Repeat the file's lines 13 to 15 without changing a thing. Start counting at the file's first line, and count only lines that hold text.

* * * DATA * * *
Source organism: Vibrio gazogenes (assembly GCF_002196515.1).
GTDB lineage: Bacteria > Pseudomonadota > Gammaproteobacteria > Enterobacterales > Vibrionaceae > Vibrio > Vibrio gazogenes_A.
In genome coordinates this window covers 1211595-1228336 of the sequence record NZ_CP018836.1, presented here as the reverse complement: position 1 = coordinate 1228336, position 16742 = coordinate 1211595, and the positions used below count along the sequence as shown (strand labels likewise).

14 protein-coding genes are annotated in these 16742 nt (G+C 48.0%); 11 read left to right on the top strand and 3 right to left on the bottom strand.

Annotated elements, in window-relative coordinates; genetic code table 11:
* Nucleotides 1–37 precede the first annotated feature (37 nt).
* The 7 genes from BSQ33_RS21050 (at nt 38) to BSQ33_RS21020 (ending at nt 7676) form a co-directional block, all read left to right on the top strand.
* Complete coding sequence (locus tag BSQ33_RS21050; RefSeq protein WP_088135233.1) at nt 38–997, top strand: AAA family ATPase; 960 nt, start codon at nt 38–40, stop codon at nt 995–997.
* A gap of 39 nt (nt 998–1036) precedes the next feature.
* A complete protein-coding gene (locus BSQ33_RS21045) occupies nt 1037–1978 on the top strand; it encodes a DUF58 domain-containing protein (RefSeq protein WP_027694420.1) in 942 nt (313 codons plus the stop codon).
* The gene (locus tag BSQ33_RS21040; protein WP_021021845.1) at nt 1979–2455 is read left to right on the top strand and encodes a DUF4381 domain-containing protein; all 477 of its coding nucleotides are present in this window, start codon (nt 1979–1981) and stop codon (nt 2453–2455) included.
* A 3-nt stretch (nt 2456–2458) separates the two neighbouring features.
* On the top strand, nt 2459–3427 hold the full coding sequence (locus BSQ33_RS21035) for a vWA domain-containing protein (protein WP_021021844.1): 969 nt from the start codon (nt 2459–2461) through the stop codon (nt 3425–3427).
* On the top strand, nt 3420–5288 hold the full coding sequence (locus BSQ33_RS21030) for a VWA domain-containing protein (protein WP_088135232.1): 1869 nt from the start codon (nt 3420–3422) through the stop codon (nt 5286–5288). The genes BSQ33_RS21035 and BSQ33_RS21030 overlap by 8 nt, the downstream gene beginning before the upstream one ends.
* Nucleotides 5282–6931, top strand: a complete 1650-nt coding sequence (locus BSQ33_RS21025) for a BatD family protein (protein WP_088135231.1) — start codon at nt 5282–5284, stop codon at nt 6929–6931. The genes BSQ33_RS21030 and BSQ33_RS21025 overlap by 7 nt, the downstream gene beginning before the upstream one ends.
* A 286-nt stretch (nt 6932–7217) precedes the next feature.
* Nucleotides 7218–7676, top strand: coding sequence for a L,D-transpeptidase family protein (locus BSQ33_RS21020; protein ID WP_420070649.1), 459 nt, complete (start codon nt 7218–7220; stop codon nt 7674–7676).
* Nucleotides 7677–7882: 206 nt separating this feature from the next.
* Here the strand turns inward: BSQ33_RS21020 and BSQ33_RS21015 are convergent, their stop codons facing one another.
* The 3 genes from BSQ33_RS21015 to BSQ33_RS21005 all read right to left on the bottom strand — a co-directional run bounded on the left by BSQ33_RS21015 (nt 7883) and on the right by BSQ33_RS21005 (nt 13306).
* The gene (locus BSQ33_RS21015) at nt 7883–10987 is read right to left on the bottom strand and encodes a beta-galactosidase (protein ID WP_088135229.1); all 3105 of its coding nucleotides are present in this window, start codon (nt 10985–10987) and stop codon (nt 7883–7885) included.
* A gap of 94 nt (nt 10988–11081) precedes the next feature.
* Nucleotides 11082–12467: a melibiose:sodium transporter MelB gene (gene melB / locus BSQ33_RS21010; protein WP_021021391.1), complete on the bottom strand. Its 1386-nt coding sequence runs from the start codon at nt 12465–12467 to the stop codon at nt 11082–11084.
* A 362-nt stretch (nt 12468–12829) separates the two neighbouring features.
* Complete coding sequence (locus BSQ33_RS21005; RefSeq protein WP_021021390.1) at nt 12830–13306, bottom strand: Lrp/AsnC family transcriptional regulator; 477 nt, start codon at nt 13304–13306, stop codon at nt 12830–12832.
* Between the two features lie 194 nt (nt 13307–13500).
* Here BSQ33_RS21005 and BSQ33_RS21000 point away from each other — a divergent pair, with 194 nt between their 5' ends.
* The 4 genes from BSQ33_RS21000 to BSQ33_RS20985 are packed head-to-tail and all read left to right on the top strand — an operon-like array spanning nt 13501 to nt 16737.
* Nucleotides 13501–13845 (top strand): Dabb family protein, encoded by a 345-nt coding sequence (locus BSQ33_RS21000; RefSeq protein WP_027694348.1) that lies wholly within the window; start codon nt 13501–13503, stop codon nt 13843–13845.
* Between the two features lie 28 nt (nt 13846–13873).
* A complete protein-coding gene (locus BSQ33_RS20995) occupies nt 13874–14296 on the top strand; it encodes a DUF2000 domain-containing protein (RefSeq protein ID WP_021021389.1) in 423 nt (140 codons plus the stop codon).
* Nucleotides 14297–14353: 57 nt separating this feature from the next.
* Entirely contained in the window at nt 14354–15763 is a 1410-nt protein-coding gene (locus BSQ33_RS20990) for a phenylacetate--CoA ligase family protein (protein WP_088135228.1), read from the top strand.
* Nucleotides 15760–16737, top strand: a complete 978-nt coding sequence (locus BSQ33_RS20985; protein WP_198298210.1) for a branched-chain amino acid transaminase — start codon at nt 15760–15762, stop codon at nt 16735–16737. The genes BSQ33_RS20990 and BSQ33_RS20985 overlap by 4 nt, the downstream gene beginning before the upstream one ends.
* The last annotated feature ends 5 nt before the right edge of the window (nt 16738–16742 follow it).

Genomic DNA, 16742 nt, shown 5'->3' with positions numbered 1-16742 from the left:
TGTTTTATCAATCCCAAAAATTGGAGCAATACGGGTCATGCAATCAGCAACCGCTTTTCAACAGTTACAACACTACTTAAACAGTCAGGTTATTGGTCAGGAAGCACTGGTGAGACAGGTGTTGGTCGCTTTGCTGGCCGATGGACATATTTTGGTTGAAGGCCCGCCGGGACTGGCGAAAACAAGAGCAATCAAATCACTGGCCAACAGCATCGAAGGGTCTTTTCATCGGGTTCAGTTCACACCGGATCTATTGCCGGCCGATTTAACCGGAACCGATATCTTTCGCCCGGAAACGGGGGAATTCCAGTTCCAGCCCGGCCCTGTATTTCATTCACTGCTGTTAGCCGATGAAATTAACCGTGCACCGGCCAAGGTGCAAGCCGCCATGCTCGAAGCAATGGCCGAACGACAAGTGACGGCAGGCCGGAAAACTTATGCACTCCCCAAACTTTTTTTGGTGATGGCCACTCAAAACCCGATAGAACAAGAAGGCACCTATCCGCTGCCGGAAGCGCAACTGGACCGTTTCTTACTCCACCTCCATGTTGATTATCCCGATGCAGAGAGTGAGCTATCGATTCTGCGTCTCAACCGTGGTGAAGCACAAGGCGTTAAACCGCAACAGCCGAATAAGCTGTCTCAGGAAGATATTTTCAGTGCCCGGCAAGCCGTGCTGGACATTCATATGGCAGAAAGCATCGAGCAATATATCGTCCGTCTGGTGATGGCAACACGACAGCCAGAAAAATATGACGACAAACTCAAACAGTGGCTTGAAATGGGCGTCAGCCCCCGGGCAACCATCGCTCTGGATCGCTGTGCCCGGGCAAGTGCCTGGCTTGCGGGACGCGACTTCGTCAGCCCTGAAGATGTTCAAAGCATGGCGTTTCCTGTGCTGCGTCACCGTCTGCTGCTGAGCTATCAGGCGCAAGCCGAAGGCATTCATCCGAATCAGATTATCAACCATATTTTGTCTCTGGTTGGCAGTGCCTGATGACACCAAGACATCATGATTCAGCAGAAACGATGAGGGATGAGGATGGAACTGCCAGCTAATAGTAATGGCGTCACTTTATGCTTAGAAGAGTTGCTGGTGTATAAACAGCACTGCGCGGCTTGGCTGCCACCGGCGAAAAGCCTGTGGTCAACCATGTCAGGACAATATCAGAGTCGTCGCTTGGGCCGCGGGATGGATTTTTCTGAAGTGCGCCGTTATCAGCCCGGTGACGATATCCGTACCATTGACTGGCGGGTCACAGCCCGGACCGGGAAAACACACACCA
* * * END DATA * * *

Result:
* On the top strand, nt 2459–3427 hold the full coding sequence (locus BSQ33_RS21035) for a vWA domain-containing protein (protein WP_021021844.1): 969 nt from the start codon (nt 2459–2461) through the stop codon (nt 3425–3427).
* On the top strand, nt 3420–5288 hold the full coding sequence (locus BSQ33_RS21030) for a VWA domain-containing protein (protein WP_088135232.1): 1869 nt from the start codon (nt 3420–3422) through the stop codon (nt 5286–5288). The genes BSQ33_RS21035 and BSQ33_RS21030 overlap by 8 nt, the downstream gene beginning before the upstream one ends.
* Nucleotides 5282–6931, top strand: a complete 1650-nt coding sequence (locus BSQ33_RS21025) for a BatD family protein (protein WP_088135231.1) — start codon at nt 5282–5284, stop codon at nt 6929–6931. The genes BSQ33_RS21030 and BSQ33_RS21025 overlap by 7 nt, the downstream gene beginning before the upstream one ends.